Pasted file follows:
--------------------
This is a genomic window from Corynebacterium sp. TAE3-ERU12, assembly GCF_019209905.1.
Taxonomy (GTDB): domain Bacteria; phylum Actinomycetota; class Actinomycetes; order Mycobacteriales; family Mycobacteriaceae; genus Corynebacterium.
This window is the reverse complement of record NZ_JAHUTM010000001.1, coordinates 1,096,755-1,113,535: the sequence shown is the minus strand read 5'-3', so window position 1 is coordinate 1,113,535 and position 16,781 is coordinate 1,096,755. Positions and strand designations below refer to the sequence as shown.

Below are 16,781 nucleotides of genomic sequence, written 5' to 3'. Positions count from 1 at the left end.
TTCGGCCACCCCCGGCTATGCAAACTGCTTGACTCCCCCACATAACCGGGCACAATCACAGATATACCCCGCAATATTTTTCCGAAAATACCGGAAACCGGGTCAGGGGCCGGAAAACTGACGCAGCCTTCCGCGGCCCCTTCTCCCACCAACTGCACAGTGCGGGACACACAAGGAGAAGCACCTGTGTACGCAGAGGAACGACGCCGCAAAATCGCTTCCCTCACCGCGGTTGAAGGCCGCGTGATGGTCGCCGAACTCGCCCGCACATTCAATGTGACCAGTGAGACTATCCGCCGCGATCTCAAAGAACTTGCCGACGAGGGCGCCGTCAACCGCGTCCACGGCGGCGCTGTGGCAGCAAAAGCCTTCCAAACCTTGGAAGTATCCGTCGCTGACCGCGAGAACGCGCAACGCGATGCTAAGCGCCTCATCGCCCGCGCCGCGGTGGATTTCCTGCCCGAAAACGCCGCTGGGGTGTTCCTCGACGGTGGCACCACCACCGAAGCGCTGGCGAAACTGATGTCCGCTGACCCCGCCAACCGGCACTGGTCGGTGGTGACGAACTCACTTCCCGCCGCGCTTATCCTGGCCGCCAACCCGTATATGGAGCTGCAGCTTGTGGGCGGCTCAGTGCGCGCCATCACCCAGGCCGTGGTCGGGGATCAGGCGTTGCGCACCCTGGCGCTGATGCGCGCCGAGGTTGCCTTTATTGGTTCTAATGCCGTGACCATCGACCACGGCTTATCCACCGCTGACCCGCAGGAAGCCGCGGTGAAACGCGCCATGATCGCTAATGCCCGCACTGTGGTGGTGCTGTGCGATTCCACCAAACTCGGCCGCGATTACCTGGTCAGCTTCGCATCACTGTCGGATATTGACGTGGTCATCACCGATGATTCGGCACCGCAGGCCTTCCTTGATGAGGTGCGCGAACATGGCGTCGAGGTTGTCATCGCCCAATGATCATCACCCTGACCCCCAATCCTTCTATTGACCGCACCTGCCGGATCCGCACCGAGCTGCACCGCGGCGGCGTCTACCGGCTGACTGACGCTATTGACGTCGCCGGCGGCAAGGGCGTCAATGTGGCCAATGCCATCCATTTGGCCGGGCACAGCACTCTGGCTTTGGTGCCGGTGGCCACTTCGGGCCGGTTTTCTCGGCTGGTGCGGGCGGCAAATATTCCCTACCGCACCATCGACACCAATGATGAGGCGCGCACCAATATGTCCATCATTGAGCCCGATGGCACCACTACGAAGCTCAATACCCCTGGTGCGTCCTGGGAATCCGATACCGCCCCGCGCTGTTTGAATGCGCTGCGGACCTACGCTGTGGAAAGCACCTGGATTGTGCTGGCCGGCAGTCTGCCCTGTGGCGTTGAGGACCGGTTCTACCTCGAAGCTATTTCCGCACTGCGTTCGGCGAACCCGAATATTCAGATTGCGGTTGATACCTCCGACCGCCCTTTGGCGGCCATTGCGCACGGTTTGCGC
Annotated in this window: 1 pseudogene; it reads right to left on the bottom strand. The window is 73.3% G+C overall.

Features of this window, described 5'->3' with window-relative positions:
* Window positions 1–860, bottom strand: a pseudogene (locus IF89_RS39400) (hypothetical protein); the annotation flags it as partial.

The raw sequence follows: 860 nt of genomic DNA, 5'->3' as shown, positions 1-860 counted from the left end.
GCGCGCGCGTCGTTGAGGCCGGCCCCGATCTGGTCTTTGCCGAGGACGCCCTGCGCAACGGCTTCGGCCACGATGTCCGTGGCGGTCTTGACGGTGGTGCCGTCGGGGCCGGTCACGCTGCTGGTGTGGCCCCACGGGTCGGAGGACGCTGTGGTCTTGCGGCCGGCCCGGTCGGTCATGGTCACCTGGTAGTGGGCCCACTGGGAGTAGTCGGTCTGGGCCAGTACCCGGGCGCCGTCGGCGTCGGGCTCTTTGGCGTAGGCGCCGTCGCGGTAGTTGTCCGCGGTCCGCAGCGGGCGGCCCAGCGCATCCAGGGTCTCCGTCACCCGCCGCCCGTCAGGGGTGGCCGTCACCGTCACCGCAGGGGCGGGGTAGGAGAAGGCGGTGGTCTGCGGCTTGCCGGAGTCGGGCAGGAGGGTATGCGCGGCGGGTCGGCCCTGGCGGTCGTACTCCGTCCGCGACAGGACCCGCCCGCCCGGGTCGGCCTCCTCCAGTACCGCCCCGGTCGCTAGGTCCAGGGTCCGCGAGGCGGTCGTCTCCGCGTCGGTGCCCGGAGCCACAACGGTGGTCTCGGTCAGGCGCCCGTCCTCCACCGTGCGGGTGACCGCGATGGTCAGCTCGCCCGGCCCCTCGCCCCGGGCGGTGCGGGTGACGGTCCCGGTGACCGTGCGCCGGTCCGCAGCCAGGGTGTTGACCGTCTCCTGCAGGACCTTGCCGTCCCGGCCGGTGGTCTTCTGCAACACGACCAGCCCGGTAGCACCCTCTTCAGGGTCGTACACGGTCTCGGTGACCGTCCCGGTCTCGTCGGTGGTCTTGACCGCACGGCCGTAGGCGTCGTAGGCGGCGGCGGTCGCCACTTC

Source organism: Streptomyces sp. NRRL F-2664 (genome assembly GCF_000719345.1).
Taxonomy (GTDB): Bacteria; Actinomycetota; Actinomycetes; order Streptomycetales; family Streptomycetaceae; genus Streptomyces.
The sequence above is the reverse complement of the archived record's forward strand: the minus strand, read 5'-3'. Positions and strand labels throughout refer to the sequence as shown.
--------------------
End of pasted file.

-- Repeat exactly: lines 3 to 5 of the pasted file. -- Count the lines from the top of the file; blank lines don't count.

This window is the reverse complement of record NZ_JAHUTM010000001.1, coordinates 1,096,755-1,113,535: the sequence shown is the minus strand read 5'-3', so window position 1 is coordinate 1,113,535 and position 16,781 is coordinate 1,096,755. Positions and strand designations below refer to the sequence as shown.

Below are 16,781 nucleotides of genomic sequence, written 5' to 3'. Positions count from 1 at the left end.
TTCGGCCACCCCCGGCTATGCAAACTGCTTGACTCCCCCACATAACCGGGCACAATCACAGATATACCCCGCAATATTTTTCCGAAAATACCGGAAACCGGGTCAGGGGCCGGAAAACTGACGCAGCCTTCCGCGGCCCCTTCTCCCACCAACTGCACAGTGCGGGACACACAAGGAGAAGCACCTGTGTACGCAGAGGAACGACGCCGCAAAATCGCTTCCCTCACCGCGGTTGAAGGCCGCGTGATGGTCGCCGAACTCGCCCGCACATTCAATGTGACCAGTGAGACTATCCGCCGCGATCTCAAAGAACTTGCCGACGAGGGCGCCGTCAACCGCGTCCACGGCGGCGCTGTGGCAGCAAAAGCCTTCCAAACCTTGGAAGTATCCGTCGCTGACCGCGAGAACGCGCAACGCGATGCTAAGCGCCTCATCGCCCGCGCCGCGGTGGATTTCCTGCCCGAAAACGCCGCTGGGGTGTTCCTCGACGGTGGCACCACCACCGAAGCGCTGGCGAAACTGATGTCCGCTGACCCCGCCAACCGGCACTGGTCGGTGGTGACGAACTCACTTCCCGCCGCGCTTATCCTGGCCGCCAACCCGTATATGGAGCTGCAGCTTGTGGGCGGCTCAGTGCGCGCCATCACCCAGGCCGTGGTCGGGGATCAGGCGTTGCGCACCCTGGCGCTGATGCGCGCCGAGGTTGCCTTTATTGGTTCTAATGCCGTGACCATCGACCACGGCTTATCCACCGCTGACCCGCAGGAAGCCGCGGTGAAACGCGCCATGATCGCTAATGCCCGCACTGTGGTGGTGCTGTGCGATTCCACCAAACTCGGCCGCGATTACCTGGTCAGCTTCGCATCACTGTCGGATATTGACGTGGTCATCACCGATGATTCGGCACCGCAGGCCTTCCTTGATGAGGTGCGCGAACATGGCGTCGAGGTTGTCATCGCCCAATGATCATCACCCTGACCCCCAATCCTTCTATTGACCGCACCTGCCGGATCCGCACCGAGCTGCACCGCGGCGGCGTCTACCGGCTGACTGACGCTATTGACGTCGCCGGCGGCAAGGGCGTCAATGTGGCCAATGCCATCCATTTGGCCGGGCACAGCACTCTGGCTTTGGTGCCGGTGGCCACTTCGGGCCGGTTTTCTCGGCTGGTGCGGGCGGCAAATATTCCCTACCGCACCATCGACACCAATGATGAGGCGCGCACCAATATGTCCATCATTGAGCCCGATGGCACCACTACGAAGCTCAATACCCCTGGTGCGTCCTGGGAATCCGATACCGCCCCGCGCTGTTTGAATGCGCTGCGGACCTACGCTGTGGAAAGCACCTGGATTGTGCTGGCCGGCAGTCTGCCCTGTGGCGTTGAGGACCGGTTCTACCTCGAAGCTATTTCCGCACTGCGTTCGGCGAACCCGAATATTCAGATTGCGGTTGATACCTCCGACCGCCCTTTGGCGGCCATTGCGCACGGTTTGCGC